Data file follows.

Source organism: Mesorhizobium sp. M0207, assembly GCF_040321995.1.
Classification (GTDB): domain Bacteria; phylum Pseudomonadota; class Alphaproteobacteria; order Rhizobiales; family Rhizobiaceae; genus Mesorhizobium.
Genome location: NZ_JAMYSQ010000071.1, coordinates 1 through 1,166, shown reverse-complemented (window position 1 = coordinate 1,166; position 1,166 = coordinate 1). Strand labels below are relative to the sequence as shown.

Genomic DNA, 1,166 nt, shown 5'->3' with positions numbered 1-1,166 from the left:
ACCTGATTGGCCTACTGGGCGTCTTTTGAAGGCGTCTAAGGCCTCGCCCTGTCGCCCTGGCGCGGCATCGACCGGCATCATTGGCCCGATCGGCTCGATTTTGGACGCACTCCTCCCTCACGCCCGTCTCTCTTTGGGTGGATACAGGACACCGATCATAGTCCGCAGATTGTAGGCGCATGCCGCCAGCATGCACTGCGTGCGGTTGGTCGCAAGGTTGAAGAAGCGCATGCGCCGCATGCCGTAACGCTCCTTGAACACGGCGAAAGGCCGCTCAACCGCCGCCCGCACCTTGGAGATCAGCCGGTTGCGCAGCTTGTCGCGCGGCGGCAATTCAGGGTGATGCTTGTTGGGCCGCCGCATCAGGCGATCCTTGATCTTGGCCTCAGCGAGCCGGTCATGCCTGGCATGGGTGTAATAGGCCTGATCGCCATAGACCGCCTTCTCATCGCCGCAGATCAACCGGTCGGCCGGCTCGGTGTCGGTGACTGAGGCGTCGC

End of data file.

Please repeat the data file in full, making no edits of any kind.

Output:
Source organism: Mesorhizobium sp. M0207, assembly GCF_040321995.1.
Classification (GTDB): domain Bacteria; phylum Pseudomonadota; class Alphaproteobacteria; order Rhizobiales; family Rhizobiaceae; genus Mesorhizobium.
Genome location: NZ_JAMYSQ010000071.1, coordinates 1 through 1,166, shown reverse-complemented (window position 1 = coordinate 1,166; position 1,166 = coordinate 1). Strand labels below are relative to the sequence as shown.

Genomic DNA, 1,166 nt, shown 5'->3' with positions numbered 1-1,166 from the left:
ACCTGATTGGCCTACTGGGCGTCTTTTGAAGGCGTCTAAGGCCTCGCCCTGTCGCCCTGGCGCGGCATCGACCGGCATCATTGGCCCGATCGGCTCGATTTTGGACGCACTCCTCCCTCACGCCCGTCTCTCTTTGGGTGGATACAGGACACCGATCATAGTCCGCAGATTGTAGGCGCATGCCGCCAGCATGCACTGCGTGCGGTTGGTCGCAAGGTTGAAGAAGCGCATGCGCCGCATGCCGTAACGCTCCTTGAACACGGCGAAAGGCCGCTCAACCGCCGCCCGCACCTTGGAGATCAGCCGGTTGCGCAGCTTGTCGCGCGGCGGCAATTCAGGGTGATGCTTGTTGGGCCGCCGCATCAGGCGATCCTTGATCTTGGCCTCAGCGAGCCGGTCATGCCTGGCATGGGTGTAATAGGCCTGATCGCCATAGACCGCCTTCTCATCGCCGCAGATCAACCGGTCGGCCGGCTCGGTGTCGGTGACTGAGGCGTCGC